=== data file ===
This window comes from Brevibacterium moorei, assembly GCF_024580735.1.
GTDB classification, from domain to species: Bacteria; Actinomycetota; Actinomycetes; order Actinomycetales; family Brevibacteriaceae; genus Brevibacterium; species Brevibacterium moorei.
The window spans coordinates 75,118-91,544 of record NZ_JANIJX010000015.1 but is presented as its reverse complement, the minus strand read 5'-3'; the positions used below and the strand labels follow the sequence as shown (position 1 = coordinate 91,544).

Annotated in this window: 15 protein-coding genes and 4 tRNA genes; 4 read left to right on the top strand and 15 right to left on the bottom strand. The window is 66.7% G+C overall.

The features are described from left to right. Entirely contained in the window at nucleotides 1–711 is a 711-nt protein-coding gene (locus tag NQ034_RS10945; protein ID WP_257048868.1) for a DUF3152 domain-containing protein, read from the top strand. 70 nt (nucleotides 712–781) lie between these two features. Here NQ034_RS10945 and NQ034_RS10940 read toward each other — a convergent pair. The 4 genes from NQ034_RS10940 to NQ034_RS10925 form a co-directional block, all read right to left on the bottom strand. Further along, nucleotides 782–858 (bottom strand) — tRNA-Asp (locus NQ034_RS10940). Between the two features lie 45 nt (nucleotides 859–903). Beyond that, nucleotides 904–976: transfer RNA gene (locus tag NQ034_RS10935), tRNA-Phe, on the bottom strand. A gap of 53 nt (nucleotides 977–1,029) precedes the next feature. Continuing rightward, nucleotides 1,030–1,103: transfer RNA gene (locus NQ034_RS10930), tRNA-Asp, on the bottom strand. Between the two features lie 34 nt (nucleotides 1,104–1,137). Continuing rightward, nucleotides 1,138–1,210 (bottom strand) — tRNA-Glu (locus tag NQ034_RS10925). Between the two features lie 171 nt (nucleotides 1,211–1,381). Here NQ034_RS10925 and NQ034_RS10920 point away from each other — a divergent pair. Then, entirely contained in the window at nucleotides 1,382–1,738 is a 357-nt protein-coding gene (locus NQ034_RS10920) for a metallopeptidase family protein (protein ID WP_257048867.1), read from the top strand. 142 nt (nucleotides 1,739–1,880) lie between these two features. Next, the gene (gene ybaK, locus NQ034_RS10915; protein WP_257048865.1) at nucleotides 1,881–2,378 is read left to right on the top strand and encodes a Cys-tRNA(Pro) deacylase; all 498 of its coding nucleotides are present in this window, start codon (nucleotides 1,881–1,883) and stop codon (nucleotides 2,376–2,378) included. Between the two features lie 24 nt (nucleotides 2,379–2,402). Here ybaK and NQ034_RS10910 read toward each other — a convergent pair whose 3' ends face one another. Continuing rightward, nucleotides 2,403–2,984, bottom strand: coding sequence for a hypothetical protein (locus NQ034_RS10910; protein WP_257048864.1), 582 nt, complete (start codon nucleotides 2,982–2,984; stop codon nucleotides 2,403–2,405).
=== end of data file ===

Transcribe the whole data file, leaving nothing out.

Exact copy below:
This window comes from Brevibacterium moorei, assembly GCF_024580735.1.
GTDB classification, from domain to species: Bacteria; Actinomycetota; Actinomycetes; order Actinomycetales; family Brevibacteriaceae; genus Brevibacterium; species Brevibacterium moorei.
The window spans coordinates 75,118-91,544 of record NZ_JANIJX010000015.1 but is presented as its reverse complement, the minus strand read 5'-3'; the positions used below and the strand labels follow the sequence as shown (position 1 = coordinate 91,544).

Annotated in this window: 15 protein-coding genes and 4 tRNA genes; 4 read left to right on the top strand and 15 right to left on the bottom strand. The window is 66.7% G+C overall.

The features are described from left to right. Entirely contained in the window at nucleotides 1–711 is a 711-nt protein-coding gene (locus tag NQ034_RS10945; protein ID WP_257048868.1) for a DUF3152 domain-containing protein, read from the top strand. 70 nt (nucleotides 712–781) lie between these two features. Here NQ034_RS10945 and NQ034_RS10940 read toward each other — a convergent pair. The 4 genes from NQ034_RS10940 to NQ034_RS10925 form a co-directional block, all read right to left on the bottom strand. Further along, nucleotides 782–858 (bottom strand) — tRNA-Asp (locus NQ034_RS10940). Between the two features lie 45 nt (nucleotides 859–903). Beyond that, nucleotides 904–976: transfer RNA gene (locus tag NQ034_RS10935), tRNA-Phe, on the bottom strand. A gap of 53 nt (nucleotides 977–1,029) precedes the next feature. Continuing rightward, nucleotides 1,030–1,103: transfer RNA gene (locus NQ034_RS10930), tRNA-Asp, on the bottom strand. Between the two features lie 34 nt (nucleotides 1,104–1,137). Continuing rightward, nucleotides 1,138–1,210 (bottom strand) — tRNA-Glu (locus tag NQ034_RS10925). Between the two features lie 171 nt (nucleotides 1,211–1,381). Here NQ034_RS10925 and NQ034_RS10920 point away from each other — a divergent pair. Then, entirely contained in the window at nucleotides 1,382–1,738 is a 357-nt protein-coding gene (locus NQ034_RS10920) for a metallopeptidase family protein (protein ID WP_257048867.1), read from the top strand. 142 nt (nucleotides 1,739–1,880) lie between these two features. Next, the gene (gene ybaK, locus NQ034_RS10915; protein WP_257048865.1) at nucleotides 1,881–2,378 is read left to right on the top strand and encodes a Cys-tRNA(Pro) deacylase; all 498 of its coding nucleotides are present in this window, start codon (nucleotides 1,881–1,883) and stop codon (nucleotides 2,376–2,378) included. Between the two features lie 24 nt (nucleotides 2,379–2,402). Here ybaK and NQ034_RS10910 read toward each other — a convergent pair whose 3' ends face one another. Continuing rightward, nucleotides 2,403–2,984, bottom strand: coding sequence for a hypothetical protein (locus NQ034_RS10910; protein WP_257048864.1), 582 nt, complete (start codon nucleotides 2,982–2,984; stop codon nucleotides 2,403–2,405).